Commonwealth v. Taylor

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Justia Opinion Summary

The Supreme Judicial Court held that double jeopardy barred this prosecution because the termination of Defendant's first trial was not justified by manifest necessity.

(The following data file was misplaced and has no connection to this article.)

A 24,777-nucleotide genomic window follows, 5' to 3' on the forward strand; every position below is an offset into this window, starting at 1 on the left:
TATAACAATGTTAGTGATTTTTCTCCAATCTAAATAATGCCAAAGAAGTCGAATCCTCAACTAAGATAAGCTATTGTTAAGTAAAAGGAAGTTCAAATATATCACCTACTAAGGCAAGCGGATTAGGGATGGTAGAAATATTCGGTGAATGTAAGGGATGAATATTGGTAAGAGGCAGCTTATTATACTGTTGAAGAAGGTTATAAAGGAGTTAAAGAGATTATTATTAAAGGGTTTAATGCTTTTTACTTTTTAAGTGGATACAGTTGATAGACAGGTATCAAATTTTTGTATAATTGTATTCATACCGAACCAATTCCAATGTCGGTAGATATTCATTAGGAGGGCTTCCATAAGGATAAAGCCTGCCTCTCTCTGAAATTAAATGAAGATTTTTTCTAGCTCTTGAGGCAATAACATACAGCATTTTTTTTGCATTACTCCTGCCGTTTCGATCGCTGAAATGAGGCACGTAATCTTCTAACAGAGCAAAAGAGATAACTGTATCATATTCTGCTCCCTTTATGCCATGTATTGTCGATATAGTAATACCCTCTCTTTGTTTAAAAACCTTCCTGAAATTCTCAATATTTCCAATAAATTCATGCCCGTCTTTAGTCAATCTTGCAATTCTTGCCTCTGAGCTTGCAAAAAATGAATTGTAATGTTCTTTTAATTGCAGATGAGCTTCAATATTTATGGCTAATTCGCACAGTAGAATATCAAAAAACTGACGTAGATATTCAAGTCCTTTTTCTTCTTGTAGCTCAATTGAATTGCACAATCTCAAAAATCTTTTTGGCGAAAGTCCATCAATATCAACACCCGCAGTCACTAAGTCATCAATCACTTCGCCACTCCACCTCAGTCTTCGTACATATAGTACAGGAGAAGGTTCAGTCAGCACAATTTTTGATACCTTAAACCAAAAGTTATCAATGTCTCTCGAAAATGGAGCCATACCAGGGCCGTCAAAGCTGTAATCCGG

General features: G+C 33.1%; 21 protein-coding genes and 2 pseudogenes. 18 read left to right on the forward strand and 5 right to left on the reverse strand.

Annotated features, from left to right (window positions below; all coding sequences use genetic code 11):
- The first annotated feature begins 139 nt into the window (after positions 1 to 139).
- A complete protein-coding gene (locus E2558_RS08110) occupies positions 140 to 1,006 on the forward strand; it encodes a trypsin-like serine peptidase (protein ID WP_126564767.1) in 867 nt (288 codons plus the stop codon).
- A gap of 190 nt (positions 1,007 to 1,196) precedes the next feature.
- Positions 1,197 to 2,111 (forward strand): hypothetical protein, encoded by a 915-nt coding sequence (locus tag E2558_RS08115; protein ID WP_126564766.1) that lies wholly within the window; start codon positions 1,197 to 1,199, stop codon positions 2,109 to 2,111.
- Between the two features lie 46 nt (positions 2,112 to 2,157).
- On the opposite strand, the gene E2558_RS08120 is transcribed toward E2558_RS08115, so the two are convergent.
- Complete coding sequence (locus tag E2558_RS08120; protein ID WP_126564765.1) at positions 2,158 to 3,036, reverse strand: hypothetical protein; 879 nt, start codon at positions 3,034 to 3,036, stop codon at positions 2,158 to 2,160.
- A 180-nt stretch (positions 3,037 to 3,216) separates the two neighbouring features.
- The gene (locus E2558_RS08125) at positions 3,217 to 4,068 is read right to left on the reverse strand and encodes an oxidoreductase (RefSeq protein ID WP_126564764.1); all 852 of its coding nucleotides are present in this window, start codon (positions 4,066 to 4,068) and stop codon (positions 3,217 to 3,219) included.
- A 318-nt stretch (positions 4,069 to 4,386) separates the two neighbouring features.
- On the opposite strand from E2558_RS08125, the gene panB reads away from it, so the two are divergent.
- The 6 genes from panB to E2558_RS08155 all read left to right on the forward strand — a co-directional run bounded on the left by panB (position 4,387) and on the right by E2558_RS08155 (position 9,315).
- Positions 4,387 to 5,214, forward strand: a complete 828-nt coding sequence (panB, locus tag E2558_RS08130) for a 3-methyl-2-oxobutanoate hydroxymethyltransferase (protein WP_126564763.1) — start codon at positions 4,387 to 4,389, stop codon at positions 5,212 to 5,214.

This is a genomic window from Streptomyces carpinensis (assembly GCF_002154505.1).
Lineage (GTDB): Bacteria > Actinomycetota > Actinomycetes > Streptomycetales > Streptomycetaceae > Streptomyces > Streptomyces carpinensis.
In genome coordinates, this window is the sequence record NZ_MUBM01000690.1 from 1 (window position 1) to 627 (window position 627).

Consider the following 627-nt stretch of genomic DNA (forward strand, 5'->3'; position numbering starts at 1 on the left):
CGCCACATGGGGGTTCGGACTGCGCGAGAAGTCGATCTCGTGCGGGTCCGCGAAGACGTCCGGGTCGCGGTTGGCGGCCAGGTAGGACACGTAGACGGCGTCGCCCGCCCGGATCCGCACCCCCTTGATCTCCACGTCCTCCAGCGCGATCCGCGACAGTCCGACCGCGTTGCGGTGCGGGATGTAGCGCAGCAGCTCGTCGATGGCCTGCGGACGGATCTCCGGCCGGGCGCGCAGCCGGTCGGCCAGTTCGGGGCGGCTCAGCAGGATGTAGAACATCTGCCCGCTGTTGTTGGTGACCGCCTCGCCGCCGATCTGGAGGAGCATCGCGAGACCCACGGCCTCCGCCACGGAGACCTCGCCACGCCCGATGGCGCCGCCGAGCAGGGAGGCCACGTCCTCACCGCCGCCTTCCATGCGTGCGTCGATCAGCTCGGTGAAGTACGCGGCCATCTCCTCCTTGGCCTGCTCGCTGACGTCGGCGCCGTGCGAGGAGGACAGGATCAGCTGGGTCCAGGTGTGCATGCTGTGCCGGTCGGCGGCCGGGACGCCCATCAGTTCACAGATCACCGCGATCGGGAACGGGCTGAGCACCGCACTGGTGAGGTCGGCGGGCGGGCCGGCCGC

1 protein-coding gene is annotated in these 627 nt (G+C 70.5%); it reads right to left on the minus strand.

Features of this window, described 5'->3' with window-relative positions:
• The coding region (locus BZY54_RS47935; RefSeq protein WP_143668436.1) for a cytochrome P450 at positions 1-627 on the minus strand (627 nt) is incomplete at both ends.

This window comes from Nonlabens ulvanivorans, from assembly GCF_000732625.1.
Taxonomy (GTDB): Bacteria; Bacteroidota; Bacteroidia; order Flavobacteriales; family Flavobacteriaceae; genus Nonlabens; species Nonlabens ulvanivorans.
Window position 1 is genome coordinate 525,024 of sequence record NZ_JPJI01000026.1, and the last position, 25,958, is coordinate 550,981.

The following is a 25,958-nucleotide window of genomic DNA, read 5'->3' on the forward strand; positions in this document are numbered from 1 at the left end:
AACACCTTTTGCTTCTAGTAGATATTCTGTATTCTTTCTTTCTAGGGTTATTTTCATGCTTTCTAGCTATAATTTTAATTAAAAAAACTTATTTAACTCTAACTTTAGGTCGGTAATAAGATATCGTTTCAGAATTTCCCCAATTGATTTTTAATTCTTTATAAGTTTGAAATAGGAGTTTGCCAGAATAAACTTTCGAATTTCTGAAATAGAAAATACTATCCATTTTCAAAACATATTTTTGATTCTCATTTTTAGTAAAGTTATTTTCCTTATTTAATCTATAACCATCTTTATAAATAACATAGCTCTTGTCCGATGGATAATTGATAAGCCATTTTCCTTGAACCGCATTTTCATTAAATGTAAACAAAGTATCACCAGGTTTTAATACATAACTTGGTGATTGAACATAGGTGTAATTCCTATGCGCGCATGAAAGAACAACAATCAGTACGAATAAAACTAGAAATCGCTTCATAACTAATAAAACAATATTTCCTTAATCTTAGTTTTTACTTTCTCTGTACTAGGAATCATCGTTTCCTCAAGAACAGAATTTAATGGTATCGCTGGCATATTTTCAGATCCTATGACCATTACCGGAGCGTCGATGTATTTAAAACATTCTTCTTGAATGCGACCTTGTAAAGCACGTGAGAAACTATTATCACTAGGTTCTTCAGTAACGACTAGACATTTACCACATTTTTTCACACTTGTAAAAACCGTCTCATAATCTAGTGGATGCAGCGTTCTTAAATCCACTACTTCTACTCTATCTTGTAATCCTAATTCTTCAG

The Commonwealth charged Defendant with carrying a loaded firearm, in violation of Mass. Gen. Laws ch. 269, 10(n), but did not charge him with either of the required predicate offenses of sections 10(a) or (c). At trial, the district court granted Defendant's motion for a required finding of not guilty based on the defect in charging. Thereafter, the Commonwealth obtained a second complaint charging Defendant with violating section 10(a) based on the same conduct. Defendant moved to dismiss the complaint based on double jeopardy. The Supreme Court concluded that double jeopardy barred this prosecution because there was not a manifest necessity for a mistrial.